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Child Development & Parenting: Infants (0-2)

Weaning

Angela Oswalt, MSW

As babies begin to eat more solid foods, they no longer need the bottle or breast to fill their nutritional needs. However, breastfeeding and bottle-feeding do not supply only physical needs; they also fill the social, cognitive, and emotional needs of the child. Therefore, when weaning babies or toddlers, it's important not only to replace the milk with solid foods but also to replace the love and nurturing from intimate feeding times with other forms. Different medical and child development experts disagree about the appropriate time to wean babies from the breast or bottle, but the majority agrees that weaning best occurs gradually between ages 12 and 24 months. At first, caretakers could omit baby's least-favorite bottle or breast times, such as mid-morning, and replace that feeding with a special playtime or cuddling time. This way, the baby is losing a feeding but gaining a new time of love and social interaction.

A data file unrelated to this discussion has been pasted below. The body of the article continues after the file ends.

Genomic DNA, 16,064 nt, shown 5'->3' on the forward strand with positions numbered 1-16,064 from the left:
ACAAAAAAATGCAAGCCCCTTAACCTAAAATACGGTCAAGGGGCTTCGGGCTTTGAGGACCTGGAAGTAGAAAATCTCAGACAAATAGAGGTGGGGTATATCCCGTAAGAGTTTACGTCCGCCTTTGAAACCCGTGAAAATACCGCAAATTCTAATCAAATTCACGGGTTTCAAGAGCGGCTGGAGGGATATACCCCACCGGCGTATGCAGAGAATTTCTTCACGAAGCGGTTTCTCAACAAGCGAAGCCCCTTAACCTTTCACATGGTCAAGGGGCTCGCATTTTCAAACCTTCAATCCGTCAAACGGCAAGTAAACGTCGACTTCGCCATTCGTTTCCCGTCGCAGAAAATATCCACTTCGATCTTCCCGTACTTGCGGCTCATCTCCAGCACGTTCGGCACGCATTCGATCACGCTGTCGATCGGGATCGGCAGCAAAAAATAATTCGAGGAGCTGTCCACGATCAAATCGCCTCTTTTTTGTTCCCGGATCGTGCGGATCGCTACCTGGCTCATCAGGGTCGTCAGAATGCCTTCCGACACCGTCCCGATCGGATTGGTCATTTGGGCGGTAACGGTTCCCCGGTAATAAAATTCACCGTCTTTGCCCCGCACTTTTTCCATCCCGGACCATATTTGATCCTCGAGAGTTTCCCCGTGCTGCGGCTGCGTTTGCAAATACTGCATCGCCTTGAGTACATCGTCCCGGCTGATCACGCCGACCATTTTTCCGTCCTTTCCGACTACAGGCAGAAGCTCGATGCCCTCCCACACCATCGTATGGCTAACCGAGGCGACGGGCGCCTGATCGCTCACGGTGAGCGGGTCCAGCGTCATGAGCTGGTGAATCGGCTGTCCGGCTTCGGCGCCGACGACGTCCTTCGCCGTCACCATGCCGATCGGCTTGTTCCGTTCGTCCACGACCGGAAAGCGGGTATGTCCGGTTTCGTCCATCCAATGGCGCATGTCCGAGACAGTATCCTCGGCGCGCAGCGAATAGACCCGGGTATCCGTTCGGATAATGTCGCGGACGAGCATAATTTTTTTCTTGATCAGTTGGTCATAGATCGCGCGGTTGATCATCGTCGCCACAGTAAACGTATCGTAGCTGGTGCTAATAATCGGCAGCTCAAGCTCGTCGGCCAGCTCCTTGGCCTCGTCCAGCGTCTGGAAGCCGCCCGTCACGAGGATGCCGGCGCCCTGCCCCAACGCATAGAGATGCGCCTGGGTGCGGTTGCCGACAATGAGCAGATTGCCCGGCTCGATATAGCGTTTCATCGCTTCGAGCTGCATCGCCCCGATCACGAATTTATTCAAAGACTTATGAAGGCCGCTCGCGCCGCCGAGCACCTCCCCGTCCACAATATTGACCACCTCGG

During this weaning period, caregivers can choose not to offer the breast or bottle, but provide it if the child is demanding it, as not to make weaning a hostile process. As toddlers begin to become mobile around the house, parents and caregivers can enforce a rule that the child can't drink while toddling around the house. This will also decrease dependence on the bottle. This rule is good for both cups and bottles, because the constant sipping of any sugary fluids can cause tooth decay in toddlers. The most difficult feedings to wean toddlers from are often the bedtime and naptime bottles. This can be accomplished by not allowing toddlers to fall asleep with the bottle in their hands or mouths. Also, if it's time to wean and toddlers are being stubborn about letting go of that bedtime bottle, gradually water down that bottle to transition even more slowly.

 

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